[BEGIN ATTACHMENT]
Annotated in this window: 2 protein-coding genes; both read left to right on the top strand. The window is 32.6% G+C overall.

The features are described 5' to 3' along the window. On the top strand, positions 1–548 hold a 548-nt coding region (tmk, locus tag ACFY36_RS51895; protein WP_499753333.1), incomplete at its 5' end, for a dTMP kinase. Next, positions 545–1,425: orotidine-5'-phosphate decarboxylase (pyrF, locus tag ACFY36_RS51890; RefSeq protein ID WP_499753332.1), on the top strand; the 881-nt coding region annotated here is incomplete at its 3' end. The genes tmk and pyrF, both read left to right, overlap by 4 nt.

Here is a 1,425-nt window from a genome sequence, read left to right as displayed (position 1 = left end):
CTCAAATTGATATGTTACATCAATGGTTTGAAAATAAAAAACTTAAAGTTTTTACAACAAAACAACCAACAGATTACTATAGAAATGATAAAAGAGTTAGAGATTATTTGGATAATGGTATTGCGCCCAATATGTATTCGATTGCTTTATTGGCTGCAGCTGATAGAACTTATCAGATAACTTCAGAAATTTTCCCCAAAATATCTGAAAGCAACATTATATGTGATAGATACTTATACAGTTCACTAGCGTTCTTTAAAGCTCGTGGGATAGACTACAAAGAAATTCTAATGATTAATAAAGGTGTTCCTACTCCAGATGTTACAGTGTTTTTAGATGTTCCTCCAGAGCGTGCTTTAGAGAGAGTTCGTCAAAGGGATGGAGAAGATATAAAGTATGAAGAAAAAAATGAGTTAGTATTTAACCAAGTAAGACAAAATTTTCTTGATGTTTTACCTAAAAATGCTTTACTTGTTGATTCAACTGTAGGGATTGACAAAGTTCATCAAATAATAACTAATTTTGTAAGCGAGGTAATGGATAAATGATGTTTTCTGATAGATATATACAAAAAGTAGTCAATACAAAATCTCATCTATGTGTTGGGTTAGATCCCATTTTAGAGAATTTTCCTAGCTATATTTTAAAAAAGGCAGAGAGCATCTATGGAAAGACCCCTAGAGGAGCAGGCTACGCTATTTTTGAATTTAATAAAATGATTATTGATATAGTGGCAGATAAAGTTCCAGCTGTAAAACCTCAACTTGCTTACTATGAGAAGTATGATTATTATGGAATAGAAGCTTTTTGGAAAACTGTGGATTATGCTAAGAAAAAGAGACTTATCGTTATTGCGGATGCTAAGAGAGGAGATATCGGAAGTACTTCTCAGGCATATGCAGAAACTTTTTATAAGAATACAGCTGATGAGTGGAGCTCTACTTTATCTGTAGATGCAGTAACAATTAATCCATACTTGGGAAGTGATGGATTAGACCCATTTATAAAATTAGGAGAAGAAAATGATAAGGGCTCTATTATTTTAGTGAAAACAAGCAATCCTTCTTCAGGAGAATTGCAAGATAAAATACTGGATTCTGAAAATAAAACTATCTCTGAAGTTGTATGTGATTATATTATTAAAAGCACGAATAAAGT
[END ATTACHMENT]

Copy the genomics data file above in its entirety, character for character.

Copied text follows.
Annotated in this window: 2 protein-coding genes; both read left to right on the top strand. The window is 32.6% G+C overall.

The features are described 5' to 3' along the window. On the top strand, positions 1–548 hold a 548-nt coding region (tmk, locus tag ACFY36_RS51895; protein WP_499753333.1), incomplete at its 5' end, for a dTMP kinase. Next, positions 545–1,425: orotidine-5'-phosphate decarboxylase (pyrF, locus tag ACFY36_RS51890; RefSeq protein ID WP_499753332.1), on the top strand; the 881-nt coding region annotated here is incomplete at its 3' end. The genes tmk and pyrF, both read left to right, overlap by 4 nt.

Here is a 1,425-nt window from a genome sequence, read left to right as displayed (position 1 = left end):
CTCAAATTGATATGTTACATCAATGGTTTGAAAATAAAAAACTTAAAGTTTTTACAACAAAACAACCAACAGATTACTATAGAAATGATAAAAGAGTTAGAGATTATTTGGATAATGGTATTGCGCCCAATATGTATTCGATTGCTTTATTGGCTGCAGCTGATAGAACTTATCAGATAACTTCAGAAATTTTCCCCAAAATATCTGAAAGCAACATTATATGTGATAGATACTTATACAGTTCACTAGCGTTCTTTAAAGCTCGTGGGATAGACTACAAAGAAATTCTAATGATTAATAAAGGTGTTCCTACTCCAGATGTTACAGTGTTTTTAGATGTTCCTCCAGAGCGTGCTTTAGAGAGAGTTCGTCAAAGGGATGGAGAAGATATAAAGTATGAAGAAAAAAATGAGTTAGTATTTAACCAAGTAAGACAAAATTTTCTTGATGTTTTACCTAAAAATGCTTTACTTGTTGATTCAACTGTAGGGATTGACAAAGTTCATCAAATAATAACTAATTTTGTAAGCGAGGTAATGGATAAATGATGTTTTCTGATAGATATATACAAAAAGTAGTCAATACAAAATCTCATCTATGTGTTGGGTTAGATCCCATTTTAGAGAATTTTCCTAGCTATATTTTAAAAAAGGCAGAGAGCATCTATGGAAAGACCCCTAGAGGAGCAGGCTACGCTATTTTTGAATTTAATAAAATGATTATTGATATAGTGGCAGATAAAGTTCCAGCTGTAAAACCTCAACTTGCTTACTATGAGAAGTATGATTATTATGGAATAGAAGCTTTTTGGAAAACTGTGGATTATGCTAAGAAAAAGAGACTTATCGTTATTGCGGATGCTAAGAGAGGAGATATCGGAAGTACTTCTCAGGCATATGCAGAAACTTTTTATAAGAATACAGCTGATGAGTGGAGCTCTACTTTATCTGTAGATGCAGTAACAATTAATCCATACTTGGGAAGTGATGGATTAGACCCATTTATAAAATTAGGAGAAGAAAATGATAAGGGCTCTATTATTTTAGTGAAAACAAGCAATCCTTCTTCAGGAGAATTGCAAGATAAAATACTGGATTCTGAAAATAAAACTATCTCTGAAGTTGTATGTGATTATATTATTAAAAGCACGAATAAAGT